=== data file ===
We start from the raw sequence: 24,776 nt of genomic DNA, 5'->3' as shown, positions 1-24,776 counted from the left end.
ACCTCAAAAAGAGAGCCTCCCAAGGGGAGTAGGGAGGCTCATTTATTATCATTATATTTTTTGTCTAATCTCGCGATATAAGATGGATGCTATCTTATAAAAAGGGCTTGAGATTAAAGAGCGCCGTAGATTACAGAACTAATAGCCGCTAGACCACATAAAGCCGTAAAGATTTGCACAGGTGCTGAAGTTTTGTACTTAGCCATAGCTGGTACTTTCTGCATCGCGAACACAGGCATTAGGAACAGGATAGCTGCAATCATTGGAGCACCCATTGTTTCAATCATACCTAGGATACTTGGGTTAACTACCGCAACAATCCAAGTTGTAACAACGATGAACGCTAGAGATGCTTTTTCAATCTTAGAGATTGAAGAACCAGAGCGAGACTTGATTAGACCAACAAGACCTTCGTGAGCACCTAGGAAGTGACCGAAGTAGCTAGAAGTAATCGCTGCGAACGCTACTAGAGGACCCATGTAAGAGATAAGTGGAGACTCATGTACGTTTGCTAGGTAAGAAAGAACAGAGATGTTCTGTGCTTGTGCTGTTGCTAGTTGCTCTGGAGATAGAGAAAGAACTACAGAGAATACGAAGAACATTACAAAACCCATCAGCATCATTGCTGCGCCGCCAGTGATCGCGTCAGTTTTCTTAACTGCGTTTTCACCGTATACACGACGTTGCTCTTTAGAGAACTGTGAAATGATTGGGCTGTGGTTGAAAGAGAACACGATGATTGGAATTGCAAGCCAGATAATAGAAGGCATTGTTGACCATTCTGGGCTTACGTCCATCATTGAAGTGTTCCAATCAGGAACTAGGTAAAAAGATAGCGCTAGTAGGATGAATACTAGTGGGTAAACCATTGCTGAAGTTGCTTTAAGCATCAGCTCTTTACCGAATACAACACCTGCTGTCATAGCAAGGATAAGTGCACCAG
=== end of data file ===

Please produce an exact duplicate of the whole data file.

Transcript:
We start from the raw sequence: 24,776 nt of genomic DNA, 5'->3' as shown, positions 1-24,776 counted from the left end.
ACCTCAAAAAGAGAGCCTCCCAAGGGGAGTAGGGAGGCTCATTTATTATCATTATATTTTTTGTCTAATCTCGCGATATAAGATGGATGCTATCTTATAAAAAGGGCTTGAGATTAAAGAGCGCCGTAGATTACAGAACTAATAGCCGCTAGACCACATAAAGCCGTAAAGATTTGCACAGGTGCTGAAGTTTTGTACTTAGCCATAGCTGGTACTTTCTGCATCGCGAACACAGGCATTAGGAACAGGATAGCTGCAATCATTGGAGCACCCATTGTTTCAATCATACCTAGGATACTTGGGTTAACTACCGCAACAATCCAAGTTGTAACAACGATGAACGCTAGAGATGCTTTTTCAATCTTAGAGATTGAAGAACCAGAGCGAGACTTGATTAGACCAACAAGACCTTCGTGAGCACCTAGGAAGTGACCGAAGTAGCTAGAAGTAATCGCTGCGAACGCTACTAGAGGACCCATGTAAGAGATAAGTGGAGACTCATGTACGTTTGCTAGGTAAGAAAGAACAGAGATGTTCTGTGCTTGTGCTGTTGCTAGTTGCTCTGGAGATAGAGAAAGAACTACAGAGAATACGAAGAACATTACAAAACCCATCAGCATCATTGCTGCGCCGCCAGTGATCGCGTCAGTTTTCTTAACTGCGTTTTCACCGTATACACGACGTTGCTCTTTAGAGAACTGTGAAATGATTGGGCTGTGGTTGAAAGAGAACACGATGATTGGAATTGCAAGCCAGATAATAGAAGGCATTGTTGACCATTCTGGGCTTACGTCCATCATTGAAGTGTTCCAATCAGGAACTAGGTAAAAAGATAGCGCTAGTAGGATGAATACTAGTGGGTAAACCATTGCTGAAGTTGCTTTAAGCATCAGCTCTTTACCGAATACAACACCTGCTGTCATAGCAAGGATAAGTGCACCAG